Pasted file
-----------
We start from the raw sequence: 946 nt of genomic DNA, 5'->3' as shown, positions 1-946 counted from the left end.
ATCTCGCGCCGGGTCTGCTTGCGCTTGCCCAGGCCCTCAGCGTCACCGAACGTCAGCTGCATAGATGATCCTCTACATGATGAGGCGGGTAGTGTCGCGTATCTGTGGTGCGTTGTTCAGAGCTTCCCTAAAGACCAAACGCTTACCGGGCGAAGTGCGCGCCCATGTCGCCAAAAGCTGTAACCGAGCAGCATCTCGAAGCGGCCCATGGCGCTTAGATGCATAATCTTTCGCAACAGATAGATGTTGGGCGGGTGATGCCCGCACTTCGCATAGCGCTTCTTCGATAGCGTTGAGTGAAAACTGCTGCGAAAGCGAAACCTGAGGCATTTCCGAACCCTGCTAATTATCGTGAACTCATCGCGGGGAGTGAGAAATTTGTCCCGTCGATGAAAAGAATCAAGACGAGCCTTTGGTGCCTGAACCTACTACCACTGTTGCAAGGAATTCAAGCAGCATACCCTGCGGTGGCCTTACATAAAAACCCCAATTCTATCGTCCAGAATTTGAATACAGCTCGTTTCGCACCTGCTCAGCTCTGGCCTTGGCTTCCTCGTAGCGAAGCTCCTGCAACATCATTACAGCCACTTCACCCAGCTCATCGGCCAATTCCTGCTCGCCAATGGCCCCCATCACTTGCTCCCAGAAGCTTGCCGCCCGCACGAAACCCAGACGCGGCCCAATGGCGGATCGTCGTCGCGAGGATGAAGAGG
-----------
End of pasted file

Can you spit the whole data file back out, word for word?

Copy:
We start from the raw sequence: 946 nt of genomic DNA, 5'->3' as shown, positions 1-946 counted from the left end.
ATCTCGCGCCGGGTCTGCTTGCGCTTGCCCAGGCCCTCAGCGTCACCGAACGTCAGCTGCATAGATGATCCTCTACATGATGAGGCGGGTAGTGTCGCGTATCTGTGGTGCGTTGTTCAGAGCTTCCCTAAAGACCAAACGCTTACCGGGCGAAGTGCGCGCCCATGTCGCCAAAAGCTGTAACCGAGCAGCATCTCGAAGCGGCCCATGGCGCTTAGATGCATAATCTTTCGCAACAGATAGATGTTGGGCGGGTGATGCCCGCACTTCGCATAGCGCTTCTTCGATAGCGTTGAGTGAAAACTGCTGCGAAAGCGAAACCTGAGGCATTTCCGAACCCTGCTAATTATCGTGAACTCATCGCGGGGAGTGAGAAATTTGTCCCGTCGATGAAAAGAATCAAGACGAGCCTTTGGTGCCTGAACCTACTACCACTGTTGCAAGGAATTCAAGCAGCATACCCTGCGGTGGCCTTACATAAAAACCCCAATTCTATCGTCCAGAATTTGAATACAGCTCGTTTCGCACCTGCTCAGCTCTGGCCTTGGCTTCCTCGTAGCGAAGCTCCTGCAACATCATTACAGCCACTTCACCCAGCTCATCGGCCAATTCCTGCTCGCCAATGGCCCCCATCACTTGCTCCCAGAAGCTTGCCGCCCGCACGAAACCCAGACGCGGCCCAATGGCGGATCGTCGTCGCGAGGATGAAGAGG